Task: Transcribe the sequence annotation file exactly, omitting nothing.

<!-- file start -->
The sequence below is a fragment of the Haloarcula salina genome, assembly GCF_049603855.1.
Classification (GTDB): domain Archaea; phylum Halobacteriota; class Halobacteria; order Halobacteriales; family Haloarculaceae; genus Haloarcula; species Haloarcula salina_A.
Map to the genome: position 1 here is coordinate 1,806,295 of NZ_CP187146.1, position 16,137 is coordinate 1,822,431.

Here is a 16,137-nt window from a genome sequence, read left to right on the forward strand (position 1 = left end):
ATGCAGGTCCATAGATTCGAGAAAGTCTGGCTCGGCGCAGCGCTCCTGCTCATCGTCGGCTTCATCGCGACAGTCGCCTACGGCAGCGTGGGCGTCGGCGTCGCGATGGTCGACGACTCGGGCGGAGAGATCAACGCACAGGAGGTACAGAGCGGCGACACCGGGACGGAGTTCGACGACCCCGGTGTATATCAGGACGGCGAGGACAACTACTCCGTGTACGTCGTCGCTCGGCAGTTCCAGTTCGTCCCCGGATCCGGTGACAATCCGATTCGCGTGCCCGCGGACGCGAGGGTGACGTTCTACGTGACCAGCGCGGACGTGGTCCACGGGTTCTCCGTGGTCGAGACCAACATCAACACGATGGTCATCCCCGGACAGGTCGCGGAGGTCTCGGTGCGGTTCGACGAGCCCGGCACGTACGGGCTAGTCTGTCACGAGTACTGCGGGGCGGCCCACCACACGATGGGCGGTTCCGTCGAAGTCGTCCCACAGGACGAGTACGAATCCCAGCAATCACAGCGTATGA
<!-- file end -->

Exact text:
The sequence below is a fragment of the Haloarcula salina genome, assembly GCF_049603855.1.
Classification (GTDB): domain Archaea; phylum Halobacteriota; class Halobacteria; order Halobacteriales; family Haloarculaceae; genus Haloarcula; species Haloarcula salina_A.
Map to the genome: position 1 here is coordinate 1,806,295 of NZ_CP187146.1, position 16,137 is coordinate 1,822,431.

Here is a 16,137-nt window from a genome sequence, read left to right on the forward strand (position 1 = left end):
ATGCAGGTCCATAGATTCGAGAAAGTCTGGCTCGGCGCAGCGCTCCTGCTCATCGTCGGCTTCATCGCGACAGTCGCCTACGGCAGCGTGGGCGTCGGCGTCGCGATGGTCGACGACTCGGGCGGAGAGATCAACGCACAGGAGGTACAGAGCGGCGACACCGGGACGGAGTTCGACGACCCCGGTGTATATCAGGACGGCGAGGACAACTACTCCGTGTACGTCGTCGCTCGGCAGTTCCAGTTCGTCCCCGGATCCGGTGACAATCCGATTCGCGTGCCCGCGGACGCGAGGGTGACGTTCTACGTGACCAGCGCGGACGTGGTCCACGGGTTCTCCGTGGTCGAGACCAACATCAACACGATGGTCATCCCCGGACAGGTCGCGGAGGTCTCGGTGCGGTTCGACGAGCCCGGCACGTACGGGCTAGTCTGTCACGAGTACTGCGGGGCGGCCCACCACACGATGGGCGGTTCCGTCGAAGTCGTCCCACAGGACGAGTACGAATCCCAGCAATCACAGCGTATGA